Chef

Emma Street‘s tastebuds are tingled by Jon Favreau’s NomCom.

Jon Favreau in Chef
“Gregg only ordered a starter?”

Chef is not a film to watch when you’re hungry. It’s stuffed full of lovingly captured shots of chopping, dicing, roasting, frying and sprinkling. Big hunks of barbecued pork are tenderly sliced while cheese is slowly melted and bread is smothered in butter before being toasted to a perfect shade of golden brown.

There’s a scene in which a half-dressed Scarlet Johansson watches as chef Carl Casper (Jon Favreau, who also directs) fries onions, garlic and chillies before stirring spaghetti into its speckled oiliness. It’s clear that dinner and not leggy, pouting Scarlett is the sexy focus of the scene.

Chef is a film about a man whose passion and creativity in the kitchen is being stifled by The Man; The Man in this case being Dustin Hoffman, the owner of the restaurant in which he works. When the world’s most influential food blogger (Oliver Platt as “Ramsey Michel”) gives the restaurant a two-star review, Casper embarks on a bit of a meltdown; berating the critic in the restaurant before, in a state of high emotion, explaining how to make chocolate lava cake while snatching bits of cake off other diner’s plates and crumbling it in front of the bemused critic’s face.

Casper’s downfall comes via social networking: the rant, recorded by the other patrons, immediately goes viral on YouTube and Casper is left feeling that he will never work again. His problems are compounded by his misadventures with Twitter, which he doesn’t understand but tries to use anyway.

The film is very consciously about the digital age. This is about blogs, about Twitter, about Vine. In some ways, it’s quite refreshing. There are still too many films which are supposedly set in the current day and seem to be unaware that the internet exists.

But Chef’s way of dealing with it is pretty clunky. Filmmakers have always struggled to show ways of depicting words on a computer screen in a sensible or interesting way. Sherlock has text messages popping up on the screen. Doogie Howser used to have to read everything he typed aloud as he was typing it on his nineties computer. I bet he was a pain ten years later when he was texting from the train.

Chef shows its characters’ tweets as words on the screen which turn into little cartoon birds and fly away with an appropriate tweeting noise when the sender hits send. It’s really fucking annoying.

There is a lot of exposition about how Twitter and other forms of social media work, which can be slightly annoying for the more switched on members of the audience. You know, like you and me. Obviously, you are into all this crazy modern technology because you’re reading this here! On the internet! And I’m writing it!

Casper seems to assume almost immediately that his restaurant career is all washed up, which I’m not sure is very believable. Embarrassing as it might be to be known as the chef who goes a bit mental in that Youtube video. I never found myself convinced that as much was at stake as the movie tried to tell us it was. Surely, he just needs to find another job.

Instead, Casper decides to buy a rundown food van and rediscover his love of cooking on the road with his son Percy and friend Martin (John Leguizamo) as they tour all the significant foodie spaces in America: cue lots more lovingly-crafted shots of food cooking where the food now matches the scenery. Brisket in Texas. Cubanos y yucca in Miami. Beignets in New Orleans.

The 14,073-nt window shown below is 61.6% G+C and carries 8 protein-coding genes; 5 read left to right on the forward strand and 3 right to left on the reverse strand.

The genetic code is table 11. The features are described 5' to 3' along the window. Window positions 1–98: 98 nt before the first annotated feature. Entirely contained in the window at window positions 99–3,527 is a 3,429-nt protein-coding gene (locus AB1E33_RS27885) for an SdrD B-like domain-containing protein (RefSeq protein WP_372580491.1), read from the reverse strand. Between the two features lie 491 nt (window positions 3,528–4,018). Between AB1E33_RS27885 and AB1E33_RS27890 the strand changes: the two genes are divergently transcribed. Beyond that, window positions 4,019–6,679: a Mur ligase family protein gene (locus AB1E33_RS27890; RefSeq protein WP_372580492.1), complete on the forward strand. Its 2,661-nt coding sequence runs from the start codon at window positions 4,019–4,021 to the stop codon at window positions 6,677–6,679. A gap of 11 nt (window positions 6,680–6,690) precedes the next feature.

Where the film is strongest – other than the food porn, obviously – is where it concentrates on the relationship between Casper and Percy. (Although, Percy – really? What kind of name is that to inflict on a child?) As the kid of divorced parents, Percy is heartbreakingly desperate to connect with his father who is the for the most part selfishly wrapped up in his own problems. And while Casper is probably foisting his own passions onto the kid a bit too much (how do you know he wants a chef’s knife? Maybe he’d rather have a skateboard), there are some great scenes where the three guys just hang out doing man stuff like drinking beer, singing along to Marvin Gaye and putting cornflour on their sweaty bollocks.

Casper certainly works his kid hard throughout the summer (and American summers are long – surely they must have violated some child labour laws?), giving him the chance to learn to cook the perfect toasted sandwich as well as teaching him the joys of scrubbing old grease out of trays. In return Percy uses his internet skills to pimp his dad’s van on Twitter and puts together a video montage which you know is going to be significant later on as soon as he mentions it.

This film is clearly Jon Favreau’s pet project, giving him the opportunity to do something a bit less comic-book than Iron Man (while roping Robert Downey Jr in to do a cameo).  Casper’s a big, sweaty tattooed guy who doesn’t look like anyone’s idea of a leading man (although being both the director and lead character means you can ensure that your guy is romantically linked to two hot women regardless).

Chef is sweetly funny, but for a road movie it never really feels like it’s going anywhere. What do we learn? That food, love, food, family and food are the important things in life and Twitter doesn’t really matter. Except that Percy used Twitter to spread the word about Casper’s cooking so maybe’s Twitter’s really important. Twitter is both unimportant and really important. And food is the sexiest thing there is.

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One thought on “Chef

  1. Oh, I so want to put a hyphen in to make it say “The Man in this case being Dustin Hoff-Man” but you know, you can say it aloud and that works.

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